Dear whoever invented the 'scroll down from the bottom of a news story and suddenly you are reading a completely unrelated one' thing on websites:
Please invent a time machine so you can go back and tell your younger self that this was a terrible idea.
@qwazix I think infinite scrolling is okay for stuff that is all of one type... like posts or comments... but it definitely should have URL selectors into it, and should update the URL bar each time you scroll to a new post. Otherwise ugh just no.
@natecull it often breaks back-button navigation: When you are 2-3 "pages" down, click on a link and then hit [back] only the first page loads and the browser just goes to the bottom, instead of where you were. So when you browse for example a list of blog posts you have to always open in new tab if you don't want to lose your position. This is a pain on mobile not to mention that occasionally mobile browsers unload background tabs...
@natecull it's the good ol' infini-scroll feed we all know and "love" from Succesful™ Businesses® like birdsite and the blue f.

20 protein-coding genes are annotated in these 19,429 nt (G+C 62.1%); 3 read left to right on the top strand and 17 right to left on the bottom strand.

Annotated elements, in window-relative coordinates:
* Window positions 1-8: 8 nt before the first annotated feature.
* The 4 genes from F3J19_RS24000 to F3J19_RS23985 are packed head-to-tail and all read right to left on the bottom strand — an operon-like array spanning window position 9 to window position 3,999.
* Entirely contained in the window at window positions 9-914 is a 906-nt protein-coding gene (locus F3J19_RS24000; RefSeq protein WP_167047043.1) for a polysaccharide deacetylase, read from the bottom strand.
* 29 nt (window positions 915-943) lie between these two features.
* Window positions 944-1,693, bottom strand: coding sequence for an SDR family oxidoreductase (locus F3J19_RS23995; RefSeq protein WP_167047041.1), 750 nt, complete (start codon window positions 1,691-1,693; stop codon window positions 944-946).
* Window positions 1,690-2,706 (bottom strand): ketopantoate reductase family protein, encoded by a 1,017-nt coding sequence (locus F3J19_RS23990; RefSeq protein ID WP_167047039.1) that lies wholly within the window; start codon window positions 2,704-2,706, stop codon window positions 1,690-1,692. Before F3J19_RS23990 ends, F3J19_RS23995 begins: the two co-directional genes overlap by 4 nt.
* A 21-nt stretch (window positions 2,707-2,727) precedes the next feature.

@natecull I'm sure it works perfectly well for its goal, which is to increase "articles read" counters in the site's tracking, which in turn increases its value to advertisers.
Being actually useful for your users is barely related to website design anymore.
I fear that such a time machine would dump them at a random point in space-time directly after they talked to their former self (and at the end of every subsequent conversation).
@natecull I can frequently undo this by either:
1. Blocking JS on the site.
2. Extreme CSS surgery and nuking any elements not associated with the primary story.
I just did this on ... fuck, I don't even remember what damned site it was, but scrolling down sufficiently *TOOK ME OFF THE FUCKING PAGE I WAS READING ENTIRELY.*
Jesus. Fucking. Christ.
Oh, and I've discovered, reading the NY Times in w3m, THAT THE TIMES DOESN'T PUT LINK TEXT WITH THEIR LINKS ANY MORE IN THEIR BASIC HTML PAGE.
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